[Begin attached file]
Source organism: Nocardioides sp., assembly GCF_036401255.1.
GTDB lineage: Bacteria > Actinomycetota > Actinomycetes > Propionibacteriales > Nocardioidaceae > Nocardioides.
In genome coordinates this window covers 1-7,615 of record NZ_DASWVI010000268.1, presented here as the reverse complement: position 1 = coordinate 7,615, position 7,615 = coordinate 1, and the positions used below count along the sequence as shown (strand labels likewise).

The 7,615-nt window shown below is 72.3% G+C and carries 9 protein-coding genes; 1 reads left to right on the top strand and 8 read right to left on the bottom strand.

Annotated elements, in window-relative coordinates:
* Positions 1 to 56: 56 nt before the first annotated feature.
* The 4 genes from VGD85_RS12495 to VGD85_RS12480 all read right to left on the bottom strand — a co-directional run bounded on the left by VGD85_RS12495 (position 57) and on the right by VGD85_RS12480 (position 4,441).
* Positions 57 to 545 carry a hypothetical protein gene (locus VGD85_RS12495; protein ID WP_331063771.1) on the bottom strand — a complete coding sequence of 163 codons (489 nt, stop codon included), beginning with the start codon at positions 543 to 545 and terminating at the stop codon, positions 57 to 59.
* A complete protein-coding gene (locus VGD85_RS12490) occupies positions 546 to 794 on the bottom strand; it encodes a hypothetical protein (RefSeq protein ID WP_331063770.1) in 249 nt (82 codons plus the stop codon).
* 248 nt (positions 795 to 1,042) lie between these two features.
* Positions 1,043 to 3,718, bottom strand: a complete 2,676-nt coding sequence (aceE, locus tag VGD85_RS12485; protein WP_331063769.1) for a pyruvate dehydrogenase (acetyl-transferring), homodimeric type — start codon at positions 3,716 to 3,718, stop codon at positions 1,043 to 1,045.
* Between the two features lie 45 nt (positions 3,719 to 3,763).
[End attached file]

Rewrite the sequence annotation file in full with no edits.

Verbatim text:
Source organism: Nocardioides sp., assembly GCF_036401255.1.
GTDB lineage: Bacteria > Actinomycetota > Actinomycetes > Propionibacteriales > Nocardioidaceae > Nocardioides.
In genome coordinates this window covers 1-7,615 of record NZ_DASWVI010000268.1, presented here as the reverse complement: position 1 = coordinate 7,615, position 7,615 = coordinate 1, and the positions used below count along the sequence as shown (strand labels likewise).

The 7,615-nt window shown below is 72.3% G+C and carries 9 protein-coding genes; 1 reads left to right on the top strand and 8 read right to left on the bottom strand.

Annotated elements, in window-relative coordinates:
* Positions 1 to 56: 56 nt before the first annotated feature.
* The 4 genes from VGD85_RS12495 to VGD85_RS12480 all read right to left on the bottom strand — a co-directional run bounded on the left by VGD85_RS12495 (position 57) and on the right by VGD85_RS12480 (position 4,441).
* Positions 57 to 545 carry a hypothetical protein gene (locus VGD85_RS12495; protein ID WP_331063771.1) on the bottom strand — a complete coding sequence of 163 codons (489 nt, stop codon included), beginning with the start codon at positions 543 to 545 and terminating at the stop codon, positions 57 to 59.
* A complete protein-coding gene (locus VGD85_RS12490) occupies positions 546 to 794 on the bottom strand; it encodes a hypothetical protein (RefSeq protein ID WP_331063770.1) in 249 nt (82 codons plus the stop codon).
* 248 nt (positions 795 to 1,042) lie between these two features.
* Positions 1,043 to 3,718, bottom strand: a complete 2,676-nt coding sequence (aceE, locus tag VGD85_RS12485; protein WP_331063769.1) for a pyruvate dehydrogenase (acetyl-transferring), homodimeric type — start codon at positions 3,716 to 3,718, stop codon at positions 1,043 to 1,045.
* Between the two features lie 45 nt (positions 3,719 to 3,763).